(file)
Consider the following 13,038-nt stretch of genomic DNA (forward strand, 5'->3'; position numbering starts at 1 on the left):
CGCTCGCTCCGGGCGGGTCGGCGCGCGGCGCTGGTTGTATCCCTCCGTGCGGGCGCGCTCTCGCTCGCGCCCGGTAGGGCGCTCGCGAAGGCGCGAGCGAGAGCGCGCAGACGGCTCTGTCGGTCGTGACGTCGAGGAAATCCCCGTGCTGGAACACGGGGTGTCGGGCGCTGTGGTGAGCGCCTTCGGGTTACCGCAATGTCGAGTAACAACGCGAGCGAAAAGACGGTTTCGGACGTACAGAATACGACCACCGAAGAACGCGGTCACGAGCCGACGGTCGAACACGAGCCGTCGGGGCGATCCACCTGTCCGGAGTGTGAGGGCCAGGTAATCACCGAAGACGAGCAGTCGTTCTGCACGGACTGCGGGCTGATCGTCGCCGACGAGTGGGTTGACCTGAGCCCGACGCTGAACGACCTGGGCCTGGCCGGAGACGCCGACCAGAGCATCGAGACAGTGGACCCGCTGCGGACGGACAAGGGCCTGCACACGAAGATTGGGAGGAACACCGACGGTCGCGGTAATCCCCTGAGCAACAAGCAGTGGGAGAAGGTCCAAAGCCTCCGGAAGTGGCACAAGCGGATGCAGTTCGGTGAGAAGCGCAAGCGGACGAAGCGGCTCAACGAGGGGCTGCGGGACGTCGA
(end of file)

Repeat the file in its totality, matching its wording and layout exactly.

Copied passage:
Consider the following 13,038-nt stretch of genomic DNA (forward strand, 5'->3'; position numbering starts at 1 on the left):
CGCTCGCTCCGGGCGGGTCGGCGCGCGGCGCTGGTTGTATCCCTCCGTGCGGGCGCGCTCTCGCTCGCGCCCGGTAGGGCGCTCGCGAAGGCGCGAGCGAGAGCGCGCAGACGGCTCTGTCGGTCGTGACGTCGAGGAAATCCCCGTGCTGGAACACGGGGTGTCGGGCGCTGTGGTGAGCGCCTTCGGGTTACCGCAATGTCGAGTAACAACGCGAGCGAAAAGACGGTTTCGGACGTACAGAATACGACCACCGAAGAACGCGGTCACGAGCCGACGGTCGAACACGAGCCGTCGGGGCGATCCACCTGTCCGGAGTGTGAGGGCCAGGTAATCACCGAAGACGAGCAGTCGTTCTGCACGGACTGCGGGCTGATCGTCGCCGACGAGTGGGTTGACCTGAGCCCGACGCTGAACGACCTGGGCCTGGCCGGAGACGCCGACCAGAGCATCGAGACAGTGGACCCGCTGCGGACGGACAAGGGCCTGCACACGAAGATTGGGAGGAACACCGACGGTCGCGGTAATCCCCTGAGCAACAAGCAGTGGGAGAAGGTCCAAAGCCTCCGGAAGTGGCACAAGCGGATGCAGTTCGGTGAGAAGCGCAAGCGGACGAAGCGGCTCAACGAGGGGCTGCGGGACGTCGA